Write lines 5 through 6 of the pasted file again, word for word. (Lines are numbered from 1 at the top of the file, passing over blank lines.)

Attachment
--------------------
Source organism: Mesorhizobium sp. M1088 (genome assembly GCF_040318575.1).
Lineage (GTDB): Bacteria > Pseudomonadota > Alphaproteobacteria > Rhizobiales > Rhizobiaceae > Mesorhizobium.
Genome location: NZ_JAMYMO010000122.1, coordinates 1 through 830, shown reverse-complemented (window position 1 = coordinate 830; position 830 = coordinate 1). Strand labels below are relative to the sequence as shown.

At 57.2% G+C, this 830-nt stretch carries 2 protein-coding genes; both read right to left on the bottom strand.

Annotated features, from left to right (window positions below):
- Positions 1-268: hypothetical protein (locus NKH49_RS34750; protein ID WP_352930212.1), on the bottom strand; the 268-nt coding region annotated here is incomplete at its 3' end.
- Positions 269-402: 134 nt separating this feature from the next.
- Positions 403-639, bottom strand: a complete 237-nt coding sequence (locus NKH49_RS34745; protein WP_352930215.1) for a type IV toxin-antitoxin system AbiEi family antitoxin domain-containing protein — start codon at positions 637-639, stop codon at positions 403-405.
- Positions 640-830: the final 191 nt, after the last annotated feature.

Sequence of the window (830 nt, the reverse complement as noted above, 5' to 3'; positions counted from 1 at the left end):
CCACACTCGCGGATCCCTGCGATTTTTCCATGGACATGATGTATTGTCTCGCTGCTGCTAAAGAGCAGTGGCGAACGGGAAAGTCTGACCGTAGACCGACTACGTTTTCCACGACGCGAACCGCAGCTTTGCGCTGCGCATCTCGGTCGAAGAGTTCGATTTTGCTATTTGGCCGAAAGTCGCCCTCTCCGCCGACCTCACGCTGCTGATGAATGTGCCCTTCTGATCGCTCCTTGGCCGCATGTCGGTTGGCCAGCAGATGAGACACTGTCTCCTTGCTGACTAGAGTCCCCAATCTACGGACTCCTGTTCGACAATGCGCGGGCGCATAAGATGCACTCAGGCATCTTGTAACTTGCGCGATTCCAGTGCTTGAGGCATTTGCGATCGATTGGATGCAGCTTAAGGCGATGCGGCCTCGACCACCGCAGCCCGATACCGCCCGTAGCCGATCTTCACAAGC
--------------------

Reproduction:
Annotated features, from left to right (window positions below):
- Positions 1-268: hypothetical protein (locus NKH49_RS34750; protein ID WP_352930212.1), on the bottom strand; the 268-nt coding region annotated here is incomplete at its 3' end.